Edison's Other Names for the Phonograph: Klangophone, Kosmophone, Didaskophone

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Edison wasn't satisfied with his initial branding -- and came up with 50 alternatives -- but the name ended up sticking. 

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When Thomas Edison sketched out a machine that could record sound onto paper tape in August of 1877, he labeled it a "phonograph." But Edison was apparently dissatisfied by that name, because a note of his from November of that year lists about 50 alternatives, mostly derived from combinations of English, Greek, and Latin, perhaps believing that the older languages would confer a sort of scientific dignity to his very modern machine. On the list: hemerologophone ("speaking almanac"), bittakophone ("parrot speaker"), and kosmophone ("universal sounder"). But, in the end, phonograph stuck. Below, a copy of the list, preceded by a helpful transcription put together by Lists of Note.

T. A. Edison

Auto-Electrograph = Electric Pen
Tel-autograph
Tel-autophone
Polyphone = Manifold Sounder
Autophone = Self sounder
Kosmophone = Universal Sounder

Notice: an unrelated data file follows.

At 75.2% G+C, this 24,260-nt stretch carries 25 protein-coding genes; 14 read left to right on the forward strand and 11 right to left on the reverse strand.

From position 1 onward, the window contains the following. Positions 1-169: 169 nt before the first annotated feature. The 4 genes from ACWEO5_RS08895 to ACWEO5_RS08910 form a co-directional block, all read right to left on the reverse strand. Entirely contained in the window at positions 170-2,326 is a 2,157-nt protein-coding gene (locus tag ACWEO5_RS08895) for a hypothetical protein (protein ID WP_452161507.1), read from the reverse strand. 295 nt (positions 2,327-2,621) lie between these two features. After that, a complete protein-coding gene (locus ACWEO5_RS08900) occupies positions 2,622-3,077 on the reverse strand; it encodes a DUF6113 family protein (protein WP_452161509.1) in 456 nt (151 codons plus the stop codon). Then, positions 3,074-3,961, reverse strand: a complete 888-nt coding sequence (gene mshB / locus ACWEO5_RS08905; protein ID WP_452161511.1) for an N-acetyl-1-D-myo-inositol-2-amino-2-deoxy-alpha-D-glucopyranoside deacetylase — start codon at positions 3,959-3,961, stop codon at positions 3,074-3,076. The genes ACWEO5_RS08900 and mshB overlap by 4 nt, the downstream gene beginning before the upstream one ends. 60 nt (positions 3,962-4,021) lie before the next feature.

Acoustophone = Sound hearer = Audible speaker
Octophone = Ear-sounder = speaker
Anitphone = Back-talker
Liguphone = Clear speaker
Minuttophone = Minute-sounder
Meistophone = Smallest sounder
Anchiphone = Near sounder or speaker
Palmatophone = Vibration sounder
Chronophone = Time-announcer = Speaking clock
Didaskophone = Teaching speaker, Portable teacher
Glottophone = Language sounder or speaker
Climatophone = Weather announcer
Atmophone = Fog sounder or Vapor-speaker
Palmophone = Pendulum sounder or Sounding pendulum
Pinakophone = Sound Register
Hemerologophone = Speaking almanac
Kalendophone = Speaking Calendar
Sphygmophone = Pulse speaker
Halmophone = Heart-beat sounder
Seismophone = Earthquake sounder
Electrophone = Electric speaker
Brontophone = Thunder speaker
Klangophone = Bird-cry sounder
Surigmophone = Whistling sounder
Bremophone = Wind sounder
Bittakophone = Parrot speaker
Krogmophone = Croaking or Cawing sounder
Hulagmophone = Barking sounder
Trematophone = Sound borer
Telephemist telephemy telepheme
Electrophemist electrophemy electropheme
Phemegraph = speech writer
Omphegraph -gram = voice writer or researcher
Melodograph Melograph Melpograph -gram = song writer
Epograph = speech writer, lecture or sermon
Rhetograph = speech writer
Kinemograph = motion writer
Atmophone = vapor or steam sound
Aerophone = air sound
Symphraxometer = pressure measurer
Synothemeter = pressure measurer
Orcheograph = vibration record
Orcheometer

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Via Letters of Note.

Images: The Thomas Edison Papers at Rutgers University.


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Rebecca J. Rosen is a senior editor at The Atlantic, where she oversees the Business Channel. She was previously an associate editor at The Wilson Quarterly.

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